Canine Cardiac Arrhythmia

Canine cardiac arrhythmia occurs when your dog's heart can't beat with a steady and regular rhythm. There are several different types of canine cardiac arrhythmia, but they all occur due to irregularities in the transmission and generation of electrical impulses in the heart. Here's what you should know about canine cardiac arrhythmia.

Risk Factors for Cardiac Arrhythmia in Dogs

Some cardiac arrhythmias are minor and don't cause dogs to get sick. Others can lead to life threatening heart problems.

Dogs of all ages, breeds and genders are vulnerable to cardiac arrhythmia. Certain breeds of dog may be at higher risk than others for developing certain types of arrhythmia. Large breeds are prone to atrial fibrillation, a type of arrhythmia that causes an abnormally fast heart beat. Labrador retrievers are especially prone to supraventricular tachycardia, which also causes the heart to beat too fast, and so forth.

Symptoms of Cardiac Arrhythmia in Dogs

Dogs with cardiac arrhythmia may have an unusually fast, unusually slow, or irregular and erratic heart beat. They may experience labored breathing, loss of appetite and general weakness. They may even suffer from episodes of collapse.

Diagnosing Cardiac Arrhythmia in Dogs

Your vet will need a complete medical history and a thorough physical exam in order to diagnose the cause of your dog's cardiac arrhythmia. Blood tests, urinalysis and other lab work should be performed; a number of illnesses, such as hypothyroidism, can cause canine cardiac arrhythmia.

Your vet can verify the presence of cardiac arrhythmia, and determine its type, with the help of an EKG. Chest X-rays can tell your vet whether heart disease or damage to the heart muscle are present. A cardiac ultrasound can help your vet determine the extent of the damage to your dog's heart and how well your dog's heart is functioning.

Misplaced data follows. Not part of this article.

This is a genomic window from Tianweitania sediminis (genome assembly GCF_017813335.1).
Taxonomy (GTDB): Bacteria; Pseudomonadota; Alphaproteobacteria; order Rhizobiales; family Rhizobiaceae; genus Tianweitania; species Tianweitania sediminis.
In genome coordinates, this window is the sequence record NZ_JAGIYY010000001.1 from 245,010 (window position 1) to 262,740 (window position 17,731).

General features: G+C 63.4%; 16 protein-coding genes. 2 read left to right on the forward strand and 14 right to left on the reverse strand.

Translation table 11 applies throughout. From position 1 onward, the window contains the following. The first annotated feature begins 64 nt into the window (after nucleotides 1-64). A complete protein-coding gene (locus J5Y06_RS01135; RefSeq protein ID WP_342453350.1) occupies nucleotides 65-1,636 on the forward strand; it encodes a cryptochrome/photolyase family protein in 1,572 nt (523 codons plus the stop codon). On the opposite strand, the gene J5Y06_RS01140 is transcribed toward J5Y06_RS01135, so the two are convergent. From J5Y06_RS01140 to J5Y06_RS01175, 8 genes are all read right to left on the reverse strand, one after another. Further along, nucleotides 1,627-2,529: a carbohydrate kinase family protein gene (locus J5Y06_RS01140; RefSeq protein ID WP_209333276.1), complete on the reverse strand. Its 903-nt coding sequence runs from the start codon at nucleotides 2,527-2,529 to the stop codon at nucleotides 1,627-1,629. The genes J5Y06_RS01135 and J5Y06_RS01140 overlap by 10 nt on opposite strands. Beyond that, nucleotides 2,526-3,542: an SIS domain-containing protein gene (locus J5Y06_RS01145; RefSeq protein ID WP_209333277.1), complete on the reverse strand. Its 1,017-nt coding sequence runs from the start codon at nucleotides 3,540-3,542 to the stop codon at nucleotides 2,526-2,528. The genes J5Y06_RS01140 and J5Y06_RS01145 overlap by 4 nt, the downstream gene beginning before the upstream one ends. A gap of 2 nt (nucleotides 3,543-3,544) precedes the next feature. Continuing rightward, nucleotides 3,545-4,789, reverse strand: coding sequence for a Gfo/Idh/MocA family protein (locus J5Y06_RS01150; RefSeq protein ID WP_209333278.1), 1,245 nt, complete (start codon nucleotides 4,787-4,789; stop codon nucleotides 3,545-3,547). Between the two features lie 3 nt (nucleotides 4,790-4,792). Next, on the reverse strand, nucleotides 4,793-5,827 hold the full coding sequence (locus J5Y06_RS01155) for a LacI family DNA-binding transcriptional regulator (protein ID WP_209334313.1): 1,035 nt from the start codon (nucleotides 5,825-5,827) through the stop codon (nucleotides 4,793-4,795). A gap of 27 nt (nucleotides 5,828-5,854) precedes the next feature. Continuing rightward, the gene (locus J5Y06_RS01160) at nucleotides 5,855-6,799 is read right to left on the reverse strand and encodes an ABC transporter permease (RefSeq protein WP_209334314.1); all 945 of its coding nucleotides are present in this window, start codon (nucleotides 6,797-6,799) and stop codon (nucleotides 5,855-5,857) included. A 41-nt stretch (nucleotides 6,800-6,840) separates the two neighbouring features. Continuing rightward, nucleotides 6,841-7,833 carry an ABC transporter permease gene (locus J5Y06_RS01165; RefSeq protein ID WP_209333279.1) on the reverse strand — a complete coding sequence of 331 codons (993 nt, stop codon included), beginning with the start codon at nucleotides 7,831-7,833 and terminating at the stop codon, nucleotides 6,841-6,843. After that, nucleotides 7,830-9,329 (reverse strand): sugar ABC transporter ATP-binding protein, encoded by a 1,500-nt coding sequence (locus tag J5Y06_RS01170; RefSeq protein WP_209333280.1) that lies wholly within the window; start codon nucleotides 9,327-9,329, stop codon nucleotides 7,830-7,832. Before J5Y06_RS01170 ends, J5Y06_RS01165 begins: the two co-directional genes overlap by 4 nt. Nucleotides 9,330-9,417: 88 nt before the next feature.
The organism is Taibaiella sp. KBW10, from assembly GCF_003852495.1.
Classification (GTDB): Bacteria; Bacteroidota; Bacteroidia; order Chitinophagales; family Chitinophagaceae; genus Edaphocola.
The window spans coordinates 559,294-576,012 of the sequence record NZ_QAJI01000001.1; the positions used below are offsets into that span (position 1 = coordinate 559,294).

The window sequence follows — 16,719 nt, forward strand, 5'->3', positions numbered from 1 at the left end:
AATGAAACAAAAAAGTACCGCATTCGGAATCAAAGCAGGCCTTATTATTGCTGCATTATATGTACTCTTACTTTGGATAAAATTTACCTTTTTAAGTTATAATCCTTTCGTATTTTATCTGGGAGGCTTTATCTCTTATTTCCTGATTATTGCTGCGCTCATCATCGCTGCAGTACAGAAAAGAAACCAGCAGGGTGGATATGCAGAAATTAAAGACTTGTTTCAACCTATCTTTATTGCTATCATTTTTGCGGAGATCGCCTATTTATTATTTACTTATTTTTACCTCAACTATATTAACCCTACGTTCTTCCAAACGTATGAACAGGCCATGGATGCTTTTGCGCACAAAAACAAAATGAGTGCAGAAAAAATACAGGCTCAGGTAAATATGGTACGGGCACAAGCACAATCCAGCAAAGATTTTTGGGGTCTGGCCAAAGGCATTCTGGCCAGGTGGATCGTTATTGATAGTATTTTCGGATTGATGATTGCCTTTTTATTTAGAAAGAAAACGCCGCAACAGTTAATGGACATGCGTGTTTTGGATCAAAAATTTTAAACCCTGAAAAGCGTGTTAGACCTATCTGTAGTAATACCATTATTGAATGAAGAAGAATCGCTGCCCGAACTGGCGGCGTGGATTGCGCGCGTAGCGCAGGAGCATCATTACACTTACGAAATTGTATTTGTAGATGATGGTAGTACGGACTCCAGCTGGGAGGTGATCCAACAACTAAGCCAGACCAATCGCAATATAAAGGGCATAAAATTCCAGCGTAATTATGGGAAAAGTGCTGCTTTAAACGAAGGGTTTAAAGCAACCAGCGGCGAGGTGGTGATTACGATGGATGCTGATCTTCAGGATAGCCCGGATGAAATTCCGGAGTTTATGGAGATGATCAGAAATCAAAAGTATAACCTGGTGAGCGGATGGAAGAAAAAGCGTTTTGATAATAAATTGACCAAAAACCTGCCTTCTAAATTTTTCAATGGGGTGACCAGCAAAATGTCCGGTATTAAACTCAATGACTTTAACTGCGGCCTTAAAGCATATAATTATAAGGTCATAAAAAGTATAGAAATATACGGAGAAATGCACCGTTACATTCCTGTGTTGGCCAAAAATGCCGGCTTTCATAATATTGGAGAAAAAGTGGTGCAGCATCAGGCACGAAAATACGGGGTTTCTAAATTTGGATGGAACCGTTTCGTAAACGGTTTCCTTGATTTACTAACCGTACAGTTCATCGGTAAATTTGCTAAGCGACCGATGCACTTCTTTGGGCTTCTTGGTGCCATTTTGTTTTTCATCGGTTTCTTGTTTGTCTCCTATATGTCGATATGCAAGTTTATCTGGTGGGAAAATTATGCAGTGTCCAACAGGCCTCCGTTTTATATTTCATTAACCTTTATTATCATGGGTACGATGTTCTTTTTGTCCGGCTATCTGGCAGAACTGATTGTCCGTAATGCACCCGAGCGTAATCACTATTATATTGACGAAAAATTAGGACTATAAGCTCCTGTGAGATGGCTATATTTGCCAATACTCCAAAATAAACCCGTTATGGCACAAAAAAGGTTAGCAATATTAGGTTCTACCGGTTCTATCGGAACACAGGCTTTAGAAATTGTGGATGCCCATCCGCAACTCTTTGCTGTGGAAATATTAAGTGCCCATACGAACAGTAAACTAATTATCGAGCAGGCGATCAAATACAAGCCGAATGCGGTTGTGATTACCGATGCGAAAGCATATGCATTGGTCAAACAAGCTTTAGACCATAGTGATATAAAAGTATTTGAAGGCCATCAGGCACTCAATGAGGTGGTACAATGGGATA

Treating Cardiac Arrhythmia in Dogs

Treatment will depend on the cause of your dog's cardiac arrhythmia. If an underlying condition, such as hypothyroidism, has caused problems with your dog's heart, then that condition will require treatment. Resolving an underlying condition usually helps to resolve the cardiac arrhythmia.

Treatment will also vary depending on the type of cardiac arrhythmia your dog develops. Cardiac arrhythmias are categorized according to the part of the heart in which they originate. Some may require therapies including medication or electric shock treatment. Others may require no treatment at all.

See your vet immediately if your dog develops an irregular heart beat, or if his heart beat seems too fast or too slow. Cardiac arrhythmias can occur for a host of different reasons; while some cardiac arrhythmias are harmless and require no treatment, others can cause serious, life threatening complications.

If you think your dog might be at risk of developing cardiac arrhythmia, let your vet know. While cardiac arrhythmia usually can't be prevented altogether, you can increase your dog's chances of recovery by monitoring him closely for changes in heart beat or rate. The earlier your dog's cardiac arrhythmia is detected, the better his chances of recovery without permanent damage.